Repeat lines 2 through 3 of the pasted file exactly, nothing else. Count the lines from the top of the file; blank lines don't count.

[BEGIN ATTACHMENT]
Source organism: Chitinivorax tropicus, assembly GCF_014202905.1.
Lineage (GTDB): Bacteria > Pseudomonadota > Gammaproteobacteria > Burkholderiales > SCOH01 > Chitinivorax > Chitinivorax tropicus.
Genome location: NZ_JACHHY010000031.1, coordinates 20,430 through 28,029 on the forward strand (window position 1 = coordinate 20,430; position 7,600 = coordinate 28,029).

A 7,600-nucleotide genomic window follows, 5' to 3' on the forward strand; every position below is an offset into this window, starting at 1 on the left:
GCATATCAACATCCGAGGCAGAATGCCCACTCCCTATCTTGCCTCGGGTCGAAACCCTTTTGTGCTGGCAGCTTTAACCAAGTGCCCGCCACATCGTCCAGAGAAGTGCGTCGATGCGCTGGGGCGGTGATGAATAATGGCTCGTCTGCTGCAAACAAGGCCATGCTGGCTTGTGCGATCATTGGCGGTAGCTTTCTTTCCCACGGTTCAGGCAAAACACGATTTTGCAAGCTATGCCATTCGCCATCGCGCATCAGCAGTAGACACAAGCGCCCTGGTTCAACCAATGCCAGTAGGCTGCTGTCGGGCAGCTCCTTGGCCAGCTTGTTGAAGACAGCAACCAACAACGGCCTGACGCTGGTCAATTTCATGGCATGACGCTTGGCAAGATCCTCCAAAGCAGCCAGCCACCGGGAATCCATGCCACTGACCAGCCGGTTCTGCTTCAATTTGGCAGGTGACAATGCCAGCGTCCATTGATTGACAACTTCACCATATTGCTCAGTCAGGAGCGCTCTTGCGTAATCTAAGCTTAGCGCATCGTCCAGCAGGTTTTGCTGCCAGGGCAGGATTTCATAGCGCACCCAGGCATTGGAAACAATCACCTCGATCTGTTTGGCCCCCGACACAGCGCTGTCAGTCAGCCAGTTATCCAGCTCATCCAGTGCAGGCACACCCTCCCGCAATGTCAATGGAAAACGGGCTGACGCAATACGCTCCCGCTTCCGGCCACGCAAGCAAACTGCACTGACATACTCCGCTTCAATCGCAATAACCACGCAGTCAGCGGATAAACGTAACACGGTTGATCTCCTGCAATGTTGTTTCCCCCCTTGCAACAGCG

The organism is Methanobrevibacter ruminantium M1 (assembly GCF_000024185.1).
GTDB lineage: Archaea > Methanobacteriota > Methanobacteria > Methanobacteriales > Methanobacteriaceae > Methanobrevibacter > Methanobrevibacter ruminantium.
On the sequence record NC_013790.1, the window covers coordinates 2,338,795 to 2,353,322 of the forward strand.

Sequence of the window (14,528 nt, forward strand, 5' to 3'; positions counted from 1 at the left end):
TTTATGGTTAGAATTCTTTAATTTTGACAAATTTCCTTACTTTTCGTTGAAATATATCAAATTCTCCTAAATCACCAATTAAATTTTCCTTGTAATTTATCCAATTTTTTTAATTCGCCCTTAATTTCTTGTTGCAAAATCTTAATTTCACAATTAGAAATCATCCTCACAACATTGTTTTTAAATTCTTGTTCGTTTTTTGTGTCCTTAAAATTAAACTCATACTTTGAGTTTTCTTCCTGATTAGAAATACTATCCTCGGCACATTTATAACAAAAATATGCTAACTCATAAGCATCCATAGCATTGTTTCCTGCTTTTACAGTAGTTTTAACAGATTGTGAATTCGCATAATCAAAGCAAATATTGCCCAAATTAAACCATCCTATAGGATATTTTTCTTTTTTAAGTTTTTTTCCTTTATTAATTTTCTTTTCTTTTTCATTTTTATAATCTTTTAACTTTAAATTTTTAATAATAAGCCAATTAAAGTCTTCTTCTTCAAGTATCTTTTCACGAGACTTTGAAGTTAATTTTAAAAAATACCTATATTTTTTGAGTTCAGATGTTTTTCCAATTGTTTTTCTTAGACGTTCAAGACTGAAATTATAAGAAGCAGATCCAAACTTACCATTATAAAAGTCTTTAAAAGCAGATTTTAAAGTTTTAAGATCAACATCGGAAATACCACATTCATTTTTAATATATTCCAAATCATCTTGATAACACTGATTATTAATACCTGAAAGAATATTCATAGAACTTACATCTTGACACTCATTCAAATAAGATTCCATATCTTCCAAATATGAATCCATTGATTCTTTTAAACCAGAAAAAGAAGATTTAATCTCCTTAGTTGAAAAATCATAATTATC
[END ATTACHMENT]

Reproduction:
Lineage (GTDB): Bacteria > Pseudomonadota > Gammaproteobacteria > Burkholderiales > SCOH01 > Chitinivorax > Chitinivorax tropicus.
Genome location: NZ_JACHHY010000031.1, coordinates 20,430 through 28,029 on the forward strand (window position 1 = coordinate 20,430; position 7,600 = coordinate 28,029).